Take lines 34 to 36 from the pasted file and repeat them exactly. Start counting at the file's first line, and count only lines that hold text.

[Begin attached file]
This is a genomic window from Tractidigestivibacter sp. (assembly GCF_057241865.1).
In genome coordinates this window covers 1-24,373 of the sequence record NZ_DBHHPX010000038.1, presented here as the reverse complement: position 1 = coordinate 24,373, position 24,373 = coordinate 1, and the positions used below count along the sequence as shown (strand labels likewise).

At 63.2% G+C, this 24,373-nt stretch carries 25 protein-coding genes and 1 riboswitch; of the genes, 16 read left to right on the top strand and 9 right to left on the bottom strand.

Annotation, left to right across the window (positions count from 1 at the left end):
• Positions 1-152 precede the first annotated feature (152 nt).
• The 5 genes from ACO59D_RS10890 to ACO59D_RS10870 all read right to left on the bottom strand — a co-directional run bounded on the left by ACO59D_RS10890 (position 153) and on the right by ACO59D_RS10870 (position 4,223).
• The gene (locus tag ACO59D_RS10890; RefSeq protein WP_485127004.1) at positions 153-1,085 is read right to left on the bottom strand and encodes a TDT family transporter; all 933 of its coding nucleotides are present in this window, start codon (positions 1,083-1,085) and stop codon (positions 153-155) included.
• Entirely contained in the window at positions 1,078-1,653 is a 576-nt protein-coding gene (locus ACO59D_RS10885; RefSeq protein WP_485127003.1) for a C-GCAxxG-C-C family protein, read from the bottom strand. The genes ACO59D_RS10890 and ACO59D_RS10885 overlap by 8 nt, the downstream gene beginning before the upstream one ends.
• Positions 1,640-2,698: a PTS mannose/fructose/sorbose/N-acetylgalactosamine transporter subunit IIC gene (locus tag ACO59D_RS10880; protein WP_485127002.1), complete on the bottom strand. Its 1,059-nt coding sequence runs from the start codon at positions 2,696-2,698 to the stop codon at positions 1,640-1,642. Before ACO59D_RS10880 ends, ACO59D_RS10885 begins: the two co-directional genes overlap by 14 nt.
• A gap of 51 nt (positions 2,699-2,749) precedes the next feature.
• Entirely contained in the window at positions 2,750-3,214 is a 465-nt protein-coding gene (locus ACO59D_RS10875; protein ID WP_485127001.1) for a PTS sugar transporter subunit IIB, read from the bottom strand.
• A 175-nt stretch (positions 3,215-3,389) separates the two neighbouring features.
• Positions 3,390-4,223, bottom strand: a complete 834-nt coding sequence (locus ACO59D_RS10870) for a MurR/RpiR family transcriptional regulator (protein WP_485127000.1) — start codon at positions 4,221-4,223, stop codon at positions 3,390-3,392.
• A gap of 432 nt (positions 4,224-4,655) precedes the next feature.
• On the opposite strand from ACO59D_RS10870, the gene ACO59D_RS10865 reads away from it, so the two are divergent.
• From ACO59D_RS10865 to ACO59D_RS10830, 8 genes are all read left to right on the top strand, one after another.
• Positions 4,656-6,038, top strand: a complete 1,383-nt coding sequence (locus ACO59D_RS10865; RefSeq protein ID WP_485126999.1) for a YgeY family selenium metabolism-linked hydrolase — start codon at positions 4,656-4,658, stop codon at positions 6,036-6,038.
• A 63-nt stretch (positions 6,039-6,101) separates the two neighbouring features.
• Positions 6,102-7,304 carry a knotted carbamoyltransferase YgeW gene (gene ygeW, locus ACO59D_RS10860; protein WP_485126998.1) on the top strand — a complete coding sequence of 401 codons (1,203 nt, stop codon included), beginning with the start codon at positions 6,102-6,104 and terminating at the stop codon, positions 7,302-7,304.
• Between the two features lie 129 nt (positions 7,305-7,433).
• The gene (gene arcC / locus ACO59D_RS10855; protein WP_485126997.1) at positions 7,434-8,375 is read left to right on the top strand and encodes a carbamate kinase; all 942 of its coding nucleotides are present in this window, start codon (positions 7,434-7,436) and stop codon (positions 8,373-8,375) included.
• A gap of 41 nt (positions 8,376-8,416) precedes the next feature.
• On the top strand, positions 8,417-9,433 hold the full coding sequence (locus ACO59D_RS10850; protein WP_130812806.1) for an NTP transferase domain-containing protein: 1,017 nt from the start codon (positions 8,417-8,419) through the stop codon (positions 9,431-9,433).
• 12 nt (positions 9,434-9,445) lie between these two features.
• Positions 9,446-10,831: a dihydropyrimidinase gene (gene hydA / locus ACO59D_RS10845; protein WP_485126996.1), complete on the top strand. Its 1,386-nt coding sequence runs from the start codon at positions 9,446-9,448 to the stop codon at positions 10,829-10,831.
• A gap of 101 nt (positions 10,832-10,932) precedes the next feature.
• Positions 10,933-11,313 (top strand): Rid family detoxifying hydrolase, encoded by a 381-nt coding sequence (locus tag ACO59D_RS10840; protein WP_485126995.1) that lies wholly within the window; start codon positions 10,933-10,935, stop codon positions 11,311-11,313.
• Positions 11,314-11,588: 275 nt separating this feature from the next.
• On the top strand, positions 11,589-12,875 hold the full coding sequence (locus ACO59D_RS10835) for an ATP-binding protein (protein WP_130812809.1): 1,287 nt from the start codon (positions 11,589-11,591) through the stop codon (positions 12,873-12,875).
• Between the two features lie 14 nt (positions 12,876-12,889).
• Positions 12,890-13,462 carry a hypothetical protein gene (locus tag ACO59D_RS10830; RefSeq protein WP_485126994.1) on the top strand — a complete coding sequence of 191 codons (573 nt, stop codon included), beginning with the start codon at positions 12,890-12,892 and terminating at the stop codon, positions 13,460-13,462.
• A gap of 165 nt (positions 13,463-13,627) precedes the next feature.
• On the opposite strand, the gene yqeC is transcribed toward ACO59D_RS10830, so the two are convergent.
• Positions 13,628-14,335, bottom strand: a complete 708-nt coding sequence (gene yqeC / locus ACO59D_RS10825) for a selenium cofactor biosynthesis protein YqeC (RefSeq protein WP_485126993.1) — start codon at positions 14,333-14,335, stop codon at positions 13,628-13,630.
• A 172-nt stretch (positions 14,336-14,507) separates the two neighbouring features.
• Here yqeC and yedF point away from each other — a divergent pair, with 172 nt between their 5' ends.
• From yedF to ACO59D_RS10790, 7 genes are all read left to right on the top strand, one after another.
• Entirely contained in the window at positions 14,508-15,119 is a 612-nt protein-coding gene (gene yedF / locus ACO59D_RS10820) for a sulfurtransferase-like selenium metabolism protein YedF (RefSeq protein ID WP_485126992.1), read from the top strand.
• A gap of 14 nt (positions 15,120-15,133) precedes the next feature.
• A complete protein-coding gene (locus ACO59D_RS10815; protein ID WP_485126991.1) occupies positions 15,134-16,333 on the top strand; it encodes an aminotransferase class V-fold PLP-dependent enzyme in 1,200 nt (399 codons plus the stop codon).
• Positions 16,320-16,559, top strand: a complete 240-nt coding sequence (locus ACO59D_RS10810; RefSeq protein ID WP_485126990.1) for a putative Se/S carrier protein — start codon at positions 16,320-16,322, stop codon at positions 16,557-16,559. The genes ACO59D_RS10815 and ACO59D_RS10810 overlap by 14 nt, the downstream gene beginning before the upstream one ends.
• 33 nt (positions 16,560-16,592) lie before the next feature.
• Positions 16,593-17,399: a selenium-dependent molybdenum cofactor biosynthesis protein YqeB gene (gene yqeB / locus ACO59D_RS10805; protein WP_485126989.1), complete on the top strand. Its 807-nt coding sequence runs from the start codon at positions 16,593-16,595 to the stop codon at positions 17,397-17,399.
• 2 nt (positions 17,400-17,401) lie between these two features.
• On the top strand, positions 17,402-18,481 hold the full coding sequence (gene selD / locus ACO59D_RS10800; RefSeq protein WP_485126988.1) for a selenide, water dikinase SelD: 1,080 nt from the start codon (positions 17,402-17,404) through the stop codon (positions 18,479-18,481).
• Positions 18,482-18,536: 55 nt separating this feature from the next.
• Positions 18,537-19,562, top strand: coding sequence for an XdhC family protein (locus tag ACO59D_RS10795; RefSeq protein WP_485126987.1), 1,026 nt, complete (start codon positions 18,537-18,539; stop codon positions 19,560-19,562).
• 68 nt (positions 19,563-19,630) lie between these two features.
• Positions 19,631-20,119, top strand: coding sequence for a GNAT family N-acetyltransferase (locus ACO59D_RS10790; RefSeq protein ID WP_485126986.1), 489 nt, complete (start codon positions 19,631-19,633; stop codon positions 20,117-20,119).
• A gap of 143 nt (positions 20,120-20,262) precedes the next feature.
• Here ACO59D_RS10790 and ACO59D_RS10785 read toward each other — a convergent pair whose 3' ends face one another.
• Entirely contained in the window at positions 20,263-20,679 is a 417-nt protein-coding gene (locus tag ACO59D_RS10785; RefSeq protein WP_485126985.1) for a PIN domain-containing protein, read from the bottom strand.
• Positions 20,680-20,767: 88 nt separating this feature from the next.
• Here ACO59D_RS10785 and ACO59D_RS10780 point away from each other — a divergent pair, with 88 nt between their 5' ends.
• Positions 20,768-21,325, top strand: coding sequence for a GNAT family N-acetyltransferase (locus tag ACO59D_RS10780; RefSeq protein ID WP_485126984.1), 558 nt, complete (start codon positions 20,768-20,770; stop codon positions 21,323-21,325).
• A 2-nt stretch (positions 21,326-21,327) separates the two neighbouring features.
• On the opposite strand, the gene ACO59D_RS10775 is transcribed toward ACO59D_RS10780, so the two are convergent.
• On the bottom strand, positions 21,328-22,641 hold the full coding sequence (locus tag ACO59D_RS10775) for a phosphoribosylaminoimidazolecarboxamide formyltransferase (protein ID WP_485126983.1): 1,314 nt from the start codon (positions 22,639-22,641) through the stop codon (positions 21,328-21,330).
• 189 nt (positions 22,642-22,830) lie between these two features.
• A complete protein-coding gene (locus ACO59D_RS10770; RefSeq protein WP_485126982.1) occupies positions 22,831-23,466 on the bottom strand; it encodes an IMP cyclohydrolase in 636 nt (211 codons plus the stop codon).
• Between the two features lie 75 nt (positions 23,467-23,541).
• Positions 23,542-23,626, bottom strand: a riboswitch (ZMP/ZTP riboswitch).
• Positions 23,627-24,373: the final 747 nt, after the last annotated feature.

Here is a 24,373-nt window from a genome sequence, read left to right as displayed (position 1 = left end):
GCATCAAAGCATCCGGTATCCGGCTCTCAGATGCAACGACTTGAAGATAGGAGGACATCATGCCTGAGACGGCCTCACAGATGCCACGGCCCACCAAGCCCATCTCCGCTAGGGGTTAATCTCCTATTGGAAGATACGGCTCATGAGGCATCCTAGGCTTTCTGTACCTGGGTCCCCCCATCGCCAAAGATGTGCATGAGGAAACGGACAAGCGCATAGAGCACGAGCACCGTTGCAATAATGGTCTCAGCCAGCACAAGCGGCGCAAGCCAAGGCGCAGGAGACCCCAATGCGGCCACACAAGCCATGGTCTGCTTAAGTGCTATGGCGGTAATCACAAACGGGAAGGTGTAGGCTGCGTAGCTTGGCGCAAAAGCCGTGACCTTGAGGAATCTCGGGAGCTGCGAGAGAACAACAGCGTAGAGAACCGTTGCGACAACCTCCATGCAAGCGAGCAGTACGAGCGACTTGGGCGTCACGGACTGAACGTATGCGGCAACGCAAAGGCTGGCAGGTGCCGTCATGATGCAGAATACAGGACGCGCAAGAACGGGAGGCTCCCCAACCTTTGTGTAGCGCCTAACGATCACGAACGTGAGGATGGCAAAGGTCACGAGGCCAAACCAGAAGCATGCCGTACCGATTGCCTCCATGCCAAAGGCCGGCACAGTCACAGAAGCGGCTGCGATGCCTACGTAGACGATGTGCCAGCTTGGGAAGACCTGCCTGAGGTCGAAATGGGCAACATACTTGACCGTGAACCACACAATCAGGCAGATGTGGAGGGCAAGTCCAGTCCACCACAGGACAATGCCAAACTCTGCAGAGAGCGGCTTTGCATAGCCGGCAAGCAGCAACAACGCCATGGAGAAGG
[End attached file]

• Positions 13,628-14,335, bottom strand: a complete 708-nt coding sequence (gene yqeC / locus ACO59D_RS10825) for a selenium cofactor biosynthesis protein YqeC (RefSeq protein WP_485126993.1) — start codon at positions 14,333-14,335, stop codon at positions 13,628-13,630.
• A 172-nt stretch (positions 14,336-14,507) separates the two neighbouring features.
• Here yqeC and yedF point away from each other — a divergent pair, with 172 nt between their 5' ends.